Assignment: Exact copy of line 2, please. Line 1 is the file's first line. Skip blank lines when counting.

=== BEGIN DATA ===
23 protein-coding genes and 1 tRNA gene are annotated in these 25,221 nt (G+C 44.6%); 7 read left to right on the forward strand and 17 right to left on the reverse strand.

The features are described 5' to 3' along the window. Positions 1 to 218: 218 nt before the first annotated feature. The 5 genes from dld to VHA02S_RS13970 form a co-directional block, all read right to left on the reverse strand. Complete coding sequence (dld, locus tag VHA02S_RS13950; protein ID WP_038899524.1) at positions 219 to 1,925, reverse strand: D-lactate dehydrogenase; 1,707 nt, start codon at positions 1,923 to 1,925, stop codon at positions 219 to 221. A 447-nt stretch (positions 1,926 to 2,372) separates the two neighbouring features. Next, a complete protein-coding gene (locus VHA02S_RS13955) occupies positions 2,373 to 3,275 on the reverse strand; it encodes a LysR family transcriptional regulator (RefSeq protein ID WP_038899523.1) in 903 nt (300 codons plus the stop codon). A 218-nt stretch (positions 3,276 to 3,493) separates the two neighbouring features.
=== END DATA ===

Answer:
The features are described 5' to 3' along the window. Positions 1 to 218: 218 nt before the first annotated feature. The 5 genes from dld to VHA02S_RS13970 form a co-directional block, all read right to left on the reverse strand. Complete coding sequence (dld, locus tag VHA02S_RS13950; protein ID WP_038899524.1) at positions 219 to 1,925, reverse strand: D-lactate dehydrogenase; 1,707 nt, start codon at positions 1,923 to 1,925, stop codon at positions 219 to 221. A 447-nt stretch (positions 1,926 to 2,372) separates the two neighbouring features. Next, a complete protein-coding gene (locus VHA02S_RS13955) occupies positions 2,373 to 3,275 on the reverse strand; it encodes a LysR family transcriptional regulator (RefSeq protein ID WP_038899523.1) in 903 nt (300 codons plus the stop codon). A 218-nt stretch (positions 3,276 to 3,493) separates the two neighbouring features.